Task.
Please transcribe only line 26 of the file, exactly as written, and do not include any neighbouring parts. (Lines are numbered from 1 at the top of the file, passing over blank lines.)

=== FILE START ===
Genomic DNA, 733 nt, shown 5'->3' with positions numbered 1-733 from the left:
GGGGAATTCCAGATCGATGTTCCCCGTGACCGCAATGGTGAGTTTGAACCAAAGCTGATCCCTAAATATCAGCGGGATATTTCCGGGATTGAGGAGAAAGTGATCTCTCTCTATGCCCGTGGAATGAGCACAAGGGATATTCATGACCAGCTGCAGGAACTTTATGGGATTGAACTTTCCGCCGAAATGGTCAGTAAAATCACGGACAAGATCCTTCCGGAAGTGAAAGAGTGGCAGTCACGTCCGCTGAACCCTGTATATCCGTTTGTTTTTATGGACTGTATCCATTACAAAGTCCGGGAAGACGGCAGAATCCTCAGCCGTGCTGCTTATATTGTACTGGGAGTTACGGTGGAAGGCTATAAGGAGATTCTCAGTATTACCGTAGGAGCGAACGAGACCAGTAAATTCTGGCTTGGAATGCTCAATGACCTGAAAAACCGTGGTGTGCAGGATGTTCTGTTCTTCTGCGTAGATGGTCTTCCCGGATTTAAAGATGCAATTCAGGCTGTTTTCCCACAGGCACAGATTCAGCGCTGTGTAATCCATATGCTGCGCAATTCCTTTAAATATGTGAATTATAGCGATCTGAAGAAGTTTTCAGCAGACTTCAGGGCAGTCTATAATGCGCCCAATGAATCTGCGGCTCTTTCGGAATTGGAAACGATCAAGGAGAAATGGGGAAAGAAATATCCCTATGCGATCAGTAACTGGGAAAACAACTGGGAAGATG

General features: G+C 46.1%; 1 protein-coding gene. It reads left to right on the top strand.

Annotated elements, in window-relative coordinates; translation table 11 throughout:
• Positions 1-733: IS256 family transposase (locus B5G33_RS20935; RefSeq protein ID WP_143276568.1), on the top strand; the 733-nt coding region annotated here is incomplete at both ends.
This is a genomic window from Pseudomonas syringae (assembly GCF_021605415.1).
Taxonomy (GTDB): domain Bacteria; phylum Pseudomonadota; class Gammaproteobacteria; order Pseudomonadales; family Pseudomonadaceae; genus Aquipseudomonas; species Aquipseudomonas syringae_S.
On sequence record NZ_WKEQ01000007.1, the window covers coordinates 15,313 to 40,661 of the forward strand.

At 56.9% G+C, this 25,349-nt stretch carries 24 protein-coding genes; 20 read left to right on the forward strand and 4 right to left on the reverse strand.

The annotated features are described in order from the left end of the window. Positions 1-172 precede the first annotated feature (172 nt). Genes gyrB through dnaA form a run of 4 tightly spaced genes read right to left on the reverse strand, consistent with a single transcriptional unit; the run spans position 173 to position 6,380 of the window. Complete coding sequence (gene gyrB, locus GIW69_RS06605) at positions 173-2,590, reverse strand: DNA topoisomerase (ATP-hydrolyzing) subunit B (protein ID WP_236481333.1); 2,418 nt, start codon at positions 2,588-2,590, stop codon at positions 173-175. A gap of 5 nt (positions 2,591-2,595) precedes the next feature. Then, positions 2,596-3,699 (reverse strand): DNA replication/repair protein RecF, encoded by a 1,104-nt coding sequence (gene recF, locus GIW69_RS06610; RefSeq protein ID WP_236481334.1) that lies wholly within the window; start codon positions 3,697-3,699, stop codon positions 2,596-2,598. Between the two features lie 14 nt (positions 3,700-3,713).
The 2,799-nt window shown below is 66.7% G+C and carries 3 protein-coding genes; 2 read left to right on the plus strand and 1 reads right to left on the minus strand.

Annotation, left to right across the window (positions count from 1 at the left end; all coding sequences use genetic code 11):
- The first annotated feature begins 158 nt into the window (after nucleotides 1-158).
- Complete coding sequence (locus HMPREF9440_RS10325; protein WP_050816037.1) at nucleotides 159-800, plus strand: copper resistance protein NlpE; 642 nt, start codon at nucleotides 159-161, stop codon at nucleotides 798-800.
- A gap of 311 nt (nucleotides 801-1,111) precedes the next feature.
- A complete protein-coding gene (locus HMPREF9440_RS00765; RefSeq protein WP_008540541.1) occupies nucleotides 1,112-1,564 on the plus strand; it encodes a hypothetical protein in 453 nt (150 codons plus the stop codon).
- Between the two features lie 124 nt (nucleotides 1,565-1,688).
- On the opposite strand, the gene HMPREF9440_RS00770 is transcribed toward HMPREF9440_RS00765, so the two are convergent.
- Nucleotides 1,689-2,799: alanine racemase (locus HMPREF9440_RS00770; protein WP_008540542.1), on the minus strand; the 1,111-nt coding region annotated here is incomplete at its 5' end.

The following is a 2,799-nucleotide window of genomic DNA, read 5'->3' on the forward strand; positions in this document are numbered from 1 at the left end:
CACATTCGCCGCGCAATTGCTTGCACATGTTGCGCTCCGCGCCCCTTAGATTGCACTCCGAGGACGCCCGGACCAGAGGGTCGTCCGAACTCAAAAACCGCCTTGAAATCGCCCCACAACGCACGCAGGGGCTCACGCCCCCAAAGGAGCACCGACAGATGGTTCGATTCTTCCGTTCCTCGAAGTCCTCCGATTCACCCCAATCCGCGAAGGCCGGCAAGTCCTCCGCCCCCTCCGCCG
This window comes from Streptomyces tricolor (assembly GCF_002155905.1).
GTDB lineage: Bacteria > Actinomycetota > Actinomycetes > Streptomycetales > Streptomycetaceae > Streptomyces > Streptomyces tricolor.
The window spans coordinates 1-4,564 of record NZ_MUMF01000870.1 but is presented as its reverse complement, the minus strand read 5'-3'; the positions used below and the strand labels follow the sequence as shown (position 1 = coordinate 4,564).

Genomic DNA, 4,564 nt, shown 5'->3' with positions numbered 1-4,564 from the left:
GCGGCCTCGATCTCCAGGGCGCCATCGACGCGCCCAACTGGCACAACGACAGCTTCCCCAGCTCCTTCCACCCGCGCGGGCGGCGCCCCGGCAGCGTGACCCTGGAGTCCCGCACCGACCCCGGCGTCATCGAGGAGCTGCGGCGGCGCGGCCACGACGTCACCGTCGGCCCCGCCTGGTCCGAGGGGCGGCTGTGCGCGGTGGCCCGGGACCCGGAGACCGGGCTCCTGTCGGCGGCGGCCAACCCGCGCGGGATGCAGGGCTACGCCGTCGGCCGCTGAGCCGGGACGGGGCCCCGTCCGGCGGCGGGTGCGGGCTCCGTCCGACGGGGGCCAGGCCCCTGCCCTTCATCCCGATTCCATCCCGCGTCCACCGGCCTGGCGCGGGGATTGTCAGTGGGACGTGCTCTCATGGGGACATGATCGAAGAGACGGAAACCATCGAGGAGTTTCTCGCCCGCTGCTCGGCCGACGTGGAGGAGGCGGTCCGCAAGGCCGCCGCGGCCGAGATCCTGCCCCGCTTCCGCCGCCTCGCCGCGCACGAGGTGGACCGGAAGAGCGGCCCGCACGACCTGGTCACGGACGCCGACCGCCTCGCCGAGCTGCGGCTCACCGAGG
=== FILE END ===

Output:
GCGGCCTCGATCTCCAGGGCGCCATCGACGCGCCCAACTGGCACAACGACAGCTTCCCCAGCTCCTTCCACCCGCGCGGGCGGCGCCCCGGCAGCGTGACCCTGGAGTCCCGCACCGACCCCGGCGTCATCGAGGAGCTGCGGCGGCGCGGCCACGACGTCACCGTCGGCCCCGCCTGGTCCGAGGGGCGGCTGTGCGCGGTGGCCCGGGACCCGGAGACCGGGCTCCTGTCGGCGGCGGCCAACCCGCGCGGGATGCAGGGCTACGCCGTCGGCCGCTGAGCCGGGACGGGGCCCCGTCCGGCGGCGGGTGCGGGCTCCGTCCGACGGGGGCCAGGCCCCTGCCCTTCATCCCGATTCCATCCCGCGTCCACCGGCCTGGCGCGGGGATTGTCAGTGGGACGTGCTCTCATGGGGACATGATCGAAGAGACGGAAACCATCGAGGAGTTTCTCGCCCGCTGCTCGGCCGACGTGGAGGAGGCGGTCCGCAAGGCCGCCGCGGCCGAGATCCTGCCCCGCTTCCGCCGCCTCGCCGCGCACGAGGTGGACCGGAAGAGCGGCCCGCACGACCTGGTCACGGACGCCGACCGCCTCGCCGAGCTGCGGCTCACCGAGG